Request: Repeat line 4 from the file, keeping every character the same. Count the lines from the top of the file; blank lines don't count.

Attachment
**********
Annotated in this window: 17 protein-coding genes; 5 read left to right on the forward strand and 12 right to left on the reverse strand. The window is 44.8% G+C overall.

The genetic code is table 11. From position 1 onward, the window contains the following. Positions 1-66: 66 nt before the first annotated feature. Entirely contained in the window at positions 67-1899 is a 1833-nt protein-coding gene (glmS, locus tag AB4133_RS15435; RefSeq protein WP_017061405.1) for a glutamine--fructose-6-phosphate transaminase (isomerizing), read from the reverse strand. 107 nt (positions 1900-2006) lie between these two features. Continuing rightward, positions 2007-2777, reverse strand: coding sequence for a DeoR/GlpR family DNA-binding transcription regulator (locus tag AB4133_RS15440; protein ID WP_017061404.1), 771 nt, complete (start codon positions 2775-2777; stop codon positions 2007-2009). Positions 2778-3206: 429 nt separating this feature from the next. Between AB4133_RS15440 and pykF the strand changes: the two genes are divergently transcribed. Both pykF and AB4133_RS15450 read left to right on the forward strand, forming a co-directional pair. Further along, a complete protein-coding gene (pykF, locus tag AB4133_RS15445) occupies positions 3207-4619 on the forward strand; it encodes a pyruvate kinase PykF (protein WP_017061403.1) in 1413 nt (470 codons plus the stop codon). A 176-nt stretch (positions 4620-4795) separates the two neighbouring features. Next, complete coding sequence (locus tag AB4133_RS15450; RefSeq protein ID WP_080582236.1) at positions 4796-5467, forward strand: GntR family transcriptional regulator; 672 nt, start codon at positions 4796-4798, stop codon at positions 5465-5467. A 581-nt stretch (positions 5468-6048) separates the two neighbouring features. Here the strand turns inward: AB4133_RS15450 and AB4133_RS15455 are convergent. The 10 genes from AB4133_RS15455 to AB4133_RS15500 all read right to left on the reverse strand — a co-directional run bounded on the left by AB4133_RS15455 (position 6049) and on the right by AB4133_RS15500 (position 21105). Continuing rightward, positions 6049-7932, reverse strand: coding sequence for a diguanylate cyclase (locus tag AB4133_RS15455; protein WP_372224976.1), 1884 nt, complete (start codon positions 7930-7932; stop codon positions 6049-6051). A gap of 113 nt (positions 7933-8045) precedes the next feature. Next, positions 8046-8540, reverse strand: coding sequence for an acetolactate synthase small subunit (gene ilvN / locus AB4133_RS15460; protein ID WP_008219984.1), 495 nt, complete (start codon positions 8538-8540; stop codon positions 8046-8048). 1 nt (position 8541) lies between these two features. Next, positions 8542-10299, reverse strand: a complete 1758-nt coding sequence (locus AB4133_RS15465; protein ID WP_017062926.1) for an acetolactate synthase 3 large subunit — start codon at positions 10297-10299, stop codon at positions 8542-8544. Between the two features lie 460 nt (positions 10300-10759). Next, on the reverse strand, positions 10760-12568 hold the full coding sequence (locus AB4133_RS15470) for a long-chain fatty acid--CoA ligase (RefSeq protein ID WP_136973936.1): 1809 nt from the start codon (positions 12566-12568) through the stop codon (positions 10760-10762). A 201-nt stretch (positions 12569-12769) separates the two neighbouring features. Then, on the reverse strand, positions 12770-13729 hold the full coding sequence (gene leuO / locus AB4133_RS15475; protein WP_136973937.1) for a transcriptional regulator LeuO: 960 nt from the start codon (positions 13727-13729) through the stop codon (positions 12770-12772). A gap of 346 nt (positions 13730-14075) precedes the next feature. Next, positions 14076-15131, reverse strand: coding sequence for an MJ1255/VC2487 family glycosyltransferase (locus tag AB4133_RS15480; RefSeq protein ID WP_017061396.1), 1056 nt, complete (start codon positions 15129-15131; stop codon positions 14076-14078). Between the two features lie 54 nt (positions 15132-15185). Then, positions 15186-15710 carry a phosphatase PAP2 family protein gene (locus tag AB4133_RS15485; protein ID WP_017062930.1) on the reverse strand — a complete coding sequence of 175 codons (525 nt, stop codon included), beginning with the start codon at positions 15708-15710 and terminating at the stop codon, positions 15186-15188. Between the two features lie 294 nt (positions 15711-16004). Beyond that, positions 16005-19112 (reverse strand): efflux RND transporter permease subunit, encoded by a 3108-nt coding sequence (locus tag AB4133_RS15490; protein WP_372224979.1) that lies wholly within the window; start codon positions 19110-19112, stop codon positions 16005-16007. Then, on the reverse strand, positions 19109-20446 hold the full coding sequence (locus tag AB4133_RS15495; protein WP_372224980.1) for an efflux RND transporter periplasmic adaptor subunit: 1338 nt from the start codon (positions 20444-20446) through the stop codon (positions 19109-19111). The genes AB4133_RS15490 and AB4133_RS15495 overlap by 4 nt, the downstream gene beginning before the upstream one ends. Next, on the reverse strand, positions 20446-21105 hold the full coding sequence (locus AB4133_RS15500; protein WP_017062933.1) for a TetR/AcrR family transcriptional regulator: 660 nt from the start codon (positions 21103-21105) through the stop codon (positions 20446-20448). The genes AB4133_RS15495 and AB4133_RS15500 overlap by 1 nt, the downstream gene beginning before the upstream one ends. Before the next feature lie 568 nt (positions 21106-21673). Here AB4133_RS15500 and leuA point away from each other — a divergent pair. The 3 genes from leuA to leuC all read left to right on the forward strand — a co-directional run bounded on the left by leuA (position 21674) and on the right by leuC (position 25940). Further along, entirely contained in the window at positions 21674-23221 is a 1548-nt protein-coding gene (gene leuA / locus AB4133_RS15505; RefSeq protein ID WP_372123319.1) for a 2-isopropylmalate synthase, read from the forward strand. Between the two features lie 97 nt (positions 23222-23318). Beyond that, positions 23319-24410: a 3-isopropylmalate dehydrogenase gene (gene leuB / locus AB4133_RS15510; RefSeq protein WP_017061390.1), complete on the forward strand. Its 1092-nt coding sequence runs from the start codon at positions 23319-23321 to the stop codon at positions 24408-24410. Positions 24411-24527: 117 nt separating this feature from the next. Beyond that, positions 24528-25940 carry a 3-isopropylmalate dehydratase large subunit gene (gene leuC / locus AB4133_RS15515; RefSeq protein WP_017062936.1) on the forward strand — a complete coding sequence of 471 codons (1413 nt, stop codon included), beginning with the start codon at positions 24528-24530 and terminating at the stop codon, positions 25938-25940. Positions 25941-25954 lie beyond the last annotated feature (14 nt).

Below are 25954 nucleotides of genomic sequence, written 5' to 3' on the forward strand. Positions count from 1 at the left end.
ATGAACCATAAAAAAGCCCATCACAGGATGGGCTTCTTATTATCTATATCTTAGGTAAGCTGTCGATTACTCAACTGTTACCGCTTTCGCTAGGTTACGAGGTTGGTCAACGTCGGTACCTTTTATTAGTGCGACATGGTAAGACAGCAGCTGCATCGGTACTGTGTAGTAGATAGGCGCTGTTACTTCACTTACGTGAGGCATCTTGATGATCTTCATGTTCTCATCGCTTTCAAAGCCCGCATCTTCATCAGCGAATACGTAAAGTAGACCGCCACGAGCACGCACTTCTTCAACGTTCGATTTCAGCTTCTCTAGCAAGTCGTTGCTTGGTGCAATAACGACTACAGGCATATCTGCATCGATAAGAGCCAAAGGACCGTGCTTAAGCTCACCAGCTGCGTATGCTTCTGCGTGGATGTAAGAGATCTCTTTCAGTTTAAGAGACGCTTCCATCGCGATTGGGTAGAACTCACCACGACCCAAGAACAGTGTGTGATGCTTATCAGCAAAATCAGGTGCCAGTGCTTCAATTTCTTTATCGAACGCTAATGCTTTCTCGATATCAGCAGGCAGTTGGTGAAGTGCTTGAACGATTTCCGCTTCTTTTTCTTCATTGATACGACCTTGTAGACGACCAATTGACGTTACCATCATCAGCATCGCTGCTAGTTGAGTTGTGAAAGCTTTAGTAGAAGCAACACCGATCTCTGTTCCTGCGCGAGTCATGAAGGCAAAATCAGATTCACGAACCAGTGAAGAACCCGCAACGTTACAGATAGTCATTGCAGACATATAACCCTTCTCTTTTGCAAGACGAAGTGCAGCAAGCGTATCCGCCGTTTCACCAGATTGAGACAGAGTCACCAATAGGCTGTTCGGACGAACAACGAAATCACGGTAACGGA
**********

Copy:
ATGAACCATAAAAAAGCCCATCACAGGATGGGCTTCTTATTATCTATATCTTAGGTAAGCTGTCGATTACTCAACTGTTACCGCTTTCGCTAGGTTACGAGGTTGGTCAACGTCGGTACCTTTTATTAGTGCGACATGGTAAGACAGCAGCTGCATCGGTACTGTGTAGTAGATAGGCGCTGTTACTTCACTTACGTGAGGCATCTTGATGATCTTCATGTTCTCATCGCTTTCAAAGCCCGCATCTTCATCAGCGAATACGTAAAGTAGACCGCCACGAGCACGCACTTCTTCAACGTTCGATTTCAGCTTCTCTAGCAAGTCGTTGCTTGGTGCAATAACGACTACAGGCATATCTGCATCGATAAGAGCCAAAGGACCGTGCTTAAGCTCACCAGCTGCGTATGCTTCTGCGTGGATGTAAGAGATCTCTTTCAGTTTAAGAGACGCTTCCATCGCGATTGGGTAGAACTCACCACGACCCAAGAACAGTGTGTGATGCTTATCAGCAAAATCAGGTGCCAGTGCTTCAATTTCTTTATCGAACGCTAATGCTTTCTCGATATCAGCAGGCAGTTGGTGAAGTGCTTGAACGATTTCCGCTTCTTTTTCTTCATTGATACGACCTTGTAGACGACCAATTGACGTTACCATCATCAGCATCGCTGCTAGTTGAGTTGTGAAAGCTTTAGTAGAAGCAACACCGATCTCTGTTCCTGCGCGAGTCATGAAGGCAAAATCAGATTCACGAACCAGTGAAGAACCCGCAACGTTACAGATAGTCATTGCAGACATATAACCCTTCTCTTTTGCAAGACGAAGTGCAGCAAGCGTATCCGCCGTTTCACCAGATTGAGACAGAGTCACCAATAGGCTGTTCGGACGAACAACGAAATCACGGTAACGGA